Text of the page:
A while ago, the Azure DevOps blog posted an update about multi-stage YAML pipelines. The concept is straightforward: define both your build (CI) and release (CD) pipelines in a YAML file and stick that file in your source code repository.
In this post, we will look at a simple build and release pipeline that builds a container, pushes it to ACR, deploys it to Kubernetes linked to an environment. Something like this:
Note: I used a simple go app, a Dockerfile and a Kubernetes manifest as source files, check them out here.
Note: there is also a video version 😉
Note: if you start from a repository without manifests and azure-pipelines.yaml, the pipeline build wizard will propose Deploy to Azure Kubernetes Service. The wizard that follows will ask you some questions but in the end you will end up with a configured environment, the necessary service connections to AKS and ACR and even a service.yaml and deployment.yaml with the bare minimum to deploy your container!
“Show me the YAML!!!”
The file, azure-pipelines.yaml contains the two stages. Check out the first stage (plus trigger and variables) below:
trigger: - master variables: imageName: 'gosample' registry: 'REGNAME.azurecr.io' stages: - stage: build jobs: - job: 'BuildAndPush' pool: vmImage: 'ubuntu-latest' steps: - task: Docker@2 inputs: containerRegistry: 'ACR' repository: '$(imageName)' command: 'buildAndPush' Dockerfile: '**/Dockerfile' - task: PublishPipelineArtifact@0 inputs: artifactName: 'manifests' targetPath: 'manifests'
The pipeline runs on a commit to the master branch. The variables imageName and registry are referenced later using $(imageName) and $(registry). Replace REGNAME with the name of your Azure Container Registry.
It’s a multi-stage pipeline, so we start with stages: and then define the first stage build. That stage has one job which consists of two steps:
- Docker task (v2): build a Docker image based on the Dockerfile in the source code repository and push it to the container registry called ACR; ACR is a reference to a service connection defined in the project settings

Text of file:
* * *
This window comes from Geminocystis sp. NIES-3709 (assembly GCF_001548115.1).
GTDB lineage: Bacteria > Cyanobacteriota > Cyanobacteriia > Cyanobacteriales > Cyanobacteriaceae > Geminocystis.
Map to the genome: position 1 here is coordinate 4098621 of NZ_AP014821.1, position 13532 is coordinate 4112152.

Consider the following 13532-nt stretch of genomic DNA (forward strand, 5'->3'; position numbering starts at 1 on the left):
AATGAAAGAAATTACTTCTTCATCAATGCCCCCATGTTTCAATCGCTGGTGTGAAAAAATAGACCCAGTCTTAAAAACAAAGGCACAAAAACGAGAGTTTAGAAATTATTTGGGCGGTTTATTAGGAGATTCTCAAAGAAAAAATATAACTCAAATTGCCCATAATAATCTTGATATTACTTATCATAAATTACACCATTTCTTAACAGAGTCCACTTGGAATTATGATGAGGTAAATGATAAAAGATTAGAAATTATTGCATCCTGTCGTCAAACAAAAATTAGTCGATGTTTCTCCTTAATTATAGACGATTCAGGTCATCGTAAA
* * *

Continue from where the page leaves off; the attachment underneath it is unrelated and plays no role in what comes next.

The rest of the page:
- PublishPipelineArtifact: the source code repository contains Kubernetes deployment manifests in YAML format in the manifests folder; the contents of that folder is published as a pipeline artifact, to be picked up in a later stage
Now let’s look at the deployment stage:
- stage: deploy jobs: - deployment: 'DeployToK8S' pool: vmImage: 'ubuntu-latest' environment: dev strategy: runOnce: deploy: steps: - task: DownloadPipelineArtifact@1 inputs: buildType: 'current' artifactName: 'manifests' targetPath: '$(System.ArtifactsDirectory)/manifests' - task: KubernetesManifest@0 inputs: action: 'deploy' kubernetesServiceConnection: 'dev-kub-gosample-1558821689026' namespace: 'gosample' manifests: '$(System.ArtifactsDirectory)/manifests/deploy.yaml' containers: '$(registry)/$(imageName):$(Build.BuildId)'
The second stage uses a deployment job (quite new; see this). In a deployment job, you can specify an environment to link to. In the above job, the environment is called dev. In Azure DevOps, the environment is shown as below:
The environment functionality has Kubernetes integration which is pretty neat. You can drill down to the deployed objects such as deployments and services:
The deployment has two tasks:
- DownloadPipelineArtifact: download the artifact published in the first stage to $(System.ArtifactsDirectory)/manifests
- KubernetesManifest: this task can deploy Kubernetes manifests; it uses an AKS service connection that was created during creation of the environment; a service account was created in a specific namespace and with access rights to that namespace only; the manifests property will look for an image name in the Kubernetes YAML files and append the tag which is the build id here
Note that the release stage will actually download the pipeline artifact automatically. The explicit DownloadPipelineArtifact task gives additional control over the download location.
The KubernetesManifest task is relatively new at the time of this writing (end of May 2019). Its image substitution functionality could be enough in many cases, without having to revert to Helm or manual text substitution tasks. There is more to this task than what I have described here. Check out the docs for more info.
If you are just starting out building CI/CD pipelines in YAML, you will probably have a hard time getting uses to the schema. I know I had! 😡 In the end though, doing it this way with the pipeline stored in source control will pay off in the long run. After some time, you will have built up a useful library of these pipelines to quickly get up and running in new projects. Recommended!!! 😉🚀🚀🚀